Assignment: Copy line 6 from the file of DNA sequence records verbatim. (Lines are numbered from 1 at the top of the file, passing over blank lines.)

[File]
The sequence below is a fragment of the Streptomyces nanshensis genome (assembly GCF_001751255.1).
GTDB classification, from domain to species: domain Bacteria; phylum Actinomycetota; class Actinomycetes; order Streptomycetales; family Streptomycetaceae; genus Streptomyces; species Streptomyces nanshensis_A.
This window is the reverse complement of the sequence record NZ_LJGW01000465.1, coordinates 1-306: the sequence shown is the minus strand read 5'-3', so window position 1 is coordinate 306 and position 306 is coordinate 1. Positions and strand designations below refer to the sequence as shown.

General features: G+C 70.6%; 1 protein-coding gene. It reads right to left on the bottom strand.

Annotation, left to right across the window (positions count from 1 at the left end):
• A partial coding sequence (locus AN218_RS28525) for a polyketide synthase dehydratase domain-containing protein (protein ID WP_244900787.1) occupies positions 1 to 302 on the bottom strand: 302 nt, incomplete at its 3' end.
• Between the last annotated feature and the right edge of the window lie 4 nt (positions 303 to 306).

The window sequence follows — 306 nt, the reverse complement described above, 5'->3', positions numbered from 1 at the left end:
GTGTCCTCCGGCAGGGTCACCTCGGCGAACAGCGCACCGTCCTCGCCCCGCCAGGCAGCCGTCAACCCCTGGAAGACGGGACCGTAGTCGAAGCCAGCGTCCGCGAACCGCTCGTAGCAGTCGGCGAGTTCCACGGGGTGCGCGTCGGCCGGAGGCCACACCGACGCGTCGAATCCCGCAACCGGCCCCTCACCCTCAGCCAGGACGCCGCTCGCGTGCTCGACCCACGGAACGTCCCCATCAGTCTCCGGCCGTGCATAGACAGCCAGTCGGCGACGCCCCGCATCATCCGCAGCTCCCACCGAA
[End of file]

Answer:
• A partial coding sequence (locus AN218_RS28525) for a polyketide synthase dehydratase domain-containing protein (protein ID WP_244900787.1) occupies positions 1 to 302 on the bottom strand: 302 nt, incomplete at its 3' end.